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J Clin Gastroenterol. 2018 Aug;52(7):622-627. doi: 10.1097/MCG.0000000000000898.

Irritable Bowel Syndrome on the US Mexico Border: A Survey in an Indigent Population Using Rome III Criteria.

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Department of Internal Medicine, Division of Gastroenterology, Texas Tech University Health Sciences Center El Paso.
Laboratorio de Hígado, Páncreas y Motilidad (HIPAM), Unidad de Investigación en Medicina Experimental, Facultad de Medicina-Universidad Nacional Autónoma de México (UNAM), Hospital General de México, Mexico City, Mexico.
Department of Biomedical Sciences, Division of Biostatistics Texas Tech University Health Sciences Center, El Paso.
Department of Public Health, Texas Tech University Health Sciences Center, Lubbock, TX.
Department of Family Practice, Texas Tech University Health Sciences Center El Paso/Paul L. Foster School of Medicine, El Paso.



To investigate the prevalence of irritable bowel syndrome (IBS), and its association with health perception and health care-seeking behavior in this Mexican American population.


The prevalence of IBS ranges from 3% to 20.4% in the United States and 4.4% to 16% in Mexico, based on Rome III and II criteria. However, its epidemiological profile in the US Mexico border is unknown.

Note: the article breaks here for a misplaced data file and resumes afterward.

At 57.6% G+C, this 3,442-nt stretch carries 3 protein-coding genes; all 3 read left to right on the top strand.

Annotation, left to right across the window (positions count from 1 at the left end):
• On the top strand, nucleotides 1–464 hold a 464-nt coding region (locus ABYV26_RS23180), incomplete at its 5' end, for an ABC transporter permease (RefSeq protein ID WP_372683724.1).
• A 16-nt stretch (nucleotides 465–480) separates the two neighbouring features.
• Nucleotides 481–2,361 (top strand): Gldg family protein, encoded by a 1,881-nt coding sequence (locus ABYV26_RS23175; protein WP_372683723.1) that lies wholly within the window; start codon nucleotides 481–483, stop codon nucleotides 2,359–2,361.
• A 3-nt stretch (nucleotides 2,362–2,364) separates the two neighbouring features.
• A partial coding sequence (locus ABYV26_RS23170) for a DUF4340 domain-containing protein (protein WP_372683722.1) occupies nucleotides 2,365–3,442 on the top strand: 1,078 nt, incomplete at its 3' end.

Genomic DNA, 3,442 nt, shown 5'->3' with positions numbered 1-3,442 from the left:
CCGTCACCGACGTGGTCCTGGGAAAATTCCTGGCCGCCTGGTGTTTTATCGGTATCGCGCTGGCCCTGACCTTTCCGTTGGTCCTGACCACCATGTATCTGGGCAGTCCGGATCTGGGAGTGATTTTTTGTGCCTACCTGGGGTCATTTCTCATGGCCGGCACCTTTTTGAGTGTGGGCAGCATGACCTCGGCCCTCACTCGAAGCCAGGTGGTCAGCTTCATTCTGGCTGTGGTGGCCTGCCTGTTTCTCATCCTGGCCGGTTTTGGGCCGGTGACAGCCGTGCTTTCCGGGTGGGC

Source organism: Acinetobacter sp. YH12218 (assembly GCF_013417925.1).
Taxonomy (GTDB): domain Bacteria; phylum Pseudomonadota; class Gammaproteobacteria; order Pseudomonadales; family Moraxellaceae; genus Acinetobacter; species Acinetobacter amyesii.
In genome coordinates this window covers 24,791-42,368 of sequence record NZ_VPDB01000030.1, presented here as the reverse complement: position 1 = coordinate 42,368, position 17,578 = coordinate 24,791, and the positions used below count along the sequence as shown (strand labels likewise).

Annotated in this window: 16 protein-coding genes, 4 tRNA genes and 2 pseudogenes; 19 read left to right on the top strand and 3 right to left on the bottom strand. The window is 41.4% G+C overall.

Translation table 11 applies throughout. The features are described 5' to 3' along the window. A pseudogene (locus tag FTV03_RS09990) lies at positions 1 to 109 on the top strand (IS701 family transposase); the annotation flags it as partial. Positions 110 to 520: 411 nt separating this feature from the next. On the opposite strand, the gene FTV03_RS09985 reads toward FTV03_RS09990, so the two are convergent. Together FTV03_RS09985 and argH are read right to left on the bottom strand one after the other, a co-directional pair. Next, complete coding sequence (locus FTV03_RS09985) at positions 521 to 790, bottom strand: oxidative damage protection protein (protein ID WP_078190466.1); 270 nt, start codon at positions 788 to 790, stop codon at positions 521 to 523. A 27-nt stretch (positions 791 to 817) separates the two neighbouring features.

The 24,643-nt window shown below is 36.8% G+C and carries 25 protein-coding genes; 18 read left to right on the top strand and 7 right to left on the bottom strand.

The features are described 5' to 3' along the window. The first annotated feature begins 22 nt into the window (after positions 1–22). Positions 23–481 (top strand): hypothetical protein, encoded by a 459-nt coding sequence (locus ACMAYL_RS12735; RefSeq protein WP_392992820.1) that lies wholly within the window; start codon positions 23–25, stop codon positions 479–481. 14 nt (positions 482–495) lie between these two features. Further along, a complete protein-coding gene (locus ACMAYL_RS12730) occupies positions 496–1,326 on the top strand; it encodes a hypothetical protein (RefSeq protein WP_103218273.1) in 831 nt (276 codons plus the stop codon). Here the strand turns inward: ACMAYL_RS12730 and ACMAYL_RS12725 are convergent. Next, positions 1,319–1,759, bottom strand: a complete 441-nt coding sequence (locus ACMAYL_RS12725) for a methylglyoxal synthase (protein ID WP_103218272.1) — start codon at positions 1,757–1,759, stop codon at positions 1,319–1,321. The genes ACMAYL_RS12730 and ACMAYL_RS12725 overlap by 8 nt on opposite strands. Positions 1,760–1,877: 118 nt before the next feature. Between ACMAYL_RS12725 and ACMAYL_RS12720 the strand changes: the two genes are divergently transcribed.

We conducted a survey in a randomly selected indigent population (N=521) recruited into a colon cancer screening program (ACCION). The prevalence of IBS was estimated and a multivariable logistic regression was carried out to determine the associated risk factors. Results are summarized using odds ratio and 95% confidence interval (CI).


A total of 464 (89%) completed the survey (mean age, 56.7 y; female, 74.8%). Country of birth was Mexico in 90.5% and the United States in 8.2% and acculturation was more Spanish (94.8%) than English (5.2%). Overall, 5.6% (95% CI, 3.7-8.1) fulfilled criteria for IBS with a predominance among women (6.9%) versus men (1.7%) (P=0.03). On the basis of multivariable analysis, lower number of bowel movements/week (odds ratio, 0.89; 95% CI, 0.80-1.00), having a primary care physician: 4.09 (1.51-11.12), using herbal treatments: 2.76 (1.08-7.06) and a previous IBS diagnosis: 23.11 (3.44-155.45), were significantly associated with the presence of IBS.


The prevalence of IBS on the US Mexico border is comparable with data obtained from studies in both countries. Consulting a primary care physician as an associated factor may reveal the high rate of health-care seeking in IBS patients, while herbal treatments may reflect a cultural influence.

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